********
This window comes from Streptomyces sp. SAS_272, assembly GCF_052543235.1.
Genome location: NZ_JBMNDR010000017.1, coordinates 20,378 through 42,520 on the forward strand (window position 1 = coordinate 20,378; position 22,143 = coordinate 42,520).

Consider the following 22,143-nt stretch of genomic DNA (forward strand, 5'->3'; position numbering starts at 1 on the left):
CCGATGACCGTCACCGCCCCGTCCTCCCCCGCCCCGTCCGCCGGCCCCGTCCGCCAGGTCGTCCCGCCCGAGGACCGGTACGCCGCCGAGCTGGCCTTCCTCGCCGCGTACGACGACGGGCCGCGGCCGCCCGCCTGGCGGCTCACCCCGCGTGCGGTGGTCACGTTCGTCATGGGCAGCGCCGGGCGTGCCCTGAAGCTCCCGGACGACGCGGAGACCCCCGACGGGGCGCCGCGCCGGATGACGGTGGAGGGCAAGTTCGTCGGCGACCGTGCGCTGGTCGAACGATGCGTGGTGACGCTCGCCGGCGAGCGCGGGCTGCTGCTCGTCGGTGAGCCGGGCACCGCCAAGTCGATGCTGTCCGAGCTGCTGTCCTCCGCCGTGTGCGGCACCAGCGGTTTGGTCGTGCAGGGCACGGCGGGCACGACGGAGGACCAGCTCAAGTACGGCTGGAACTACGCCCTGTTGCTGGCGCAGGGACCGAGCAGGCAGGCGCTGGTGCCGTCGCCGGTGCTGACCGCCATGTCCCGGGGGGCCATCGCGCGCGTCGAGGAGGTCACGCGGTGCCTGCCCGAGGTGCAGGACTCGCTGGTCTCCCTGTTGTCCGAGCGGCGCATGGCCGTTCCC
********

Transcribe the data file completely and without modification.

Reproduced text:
This window comes from Streptomyces sp. SAS_272, assembly GCF_052543235.1.
Genome location: NZ_JBMNDR010000017.1, coordinates 20,378 through 42,520 on the forward strand (window position 1 = coordinate 20,378; position 22,143 = coordinate 42,520).

Consider the following 22,143-nt stretch of genomic DNA (forward strand, 5'->3'; position numbering starts at 1 on the left):
CCGATGACCGTCACCGCCCCGTCCTCCCCCGCCCCGTCCGCCGGCCCCGTCCGCCAGGTCGTCCCGCCCGAGGACCGGTACGCCGCCGAGCTGGCCTTCCTCGCCGCGTACGACGACGGGCCGCGGCCGCCCGCCTGGCGGCTCACCCCGCGTGCGGTGGTCACGTTCGTCATGGGCAGCGCCGGGCGTGCCCTGAAGCTCCCGGACGACGCGGAGACCCCCGACGGGGCGCCGCGCCGGATGACGGTGGAGGGCAAGTTCGTCGGCGACCGTGCGCTGGTCGAACGATGCGTGGTGACGCTCGCCGGCGAGCGCGGGCTGCTGCTCGTCGGTGAGCCGGGCACCGCCAAGTCGATGCTGTCCGAGCTGCTGTCCTCCGCCGTGTGCGGCACCAGCGGTTTGGTCGTGCAGGGCACGGCGGGCACGACGGAGGACCAGCTCAAGTACGGCTGGAACTACGCCCTGTTGCTGGCGCAGGGACCGAGCAGGCAGGCGCTGGTGCCGTCGCCGGTGCTGACCGCCATGTCCCGGGGGGCCATCGCGCGCGTCGAGGAGGTCACGCGGTGCCTGCCCGAGGTGCAGGACTCGCTGGTCTCCCTGTTGTCCGAGCGGCGCATGGCCGTTCCC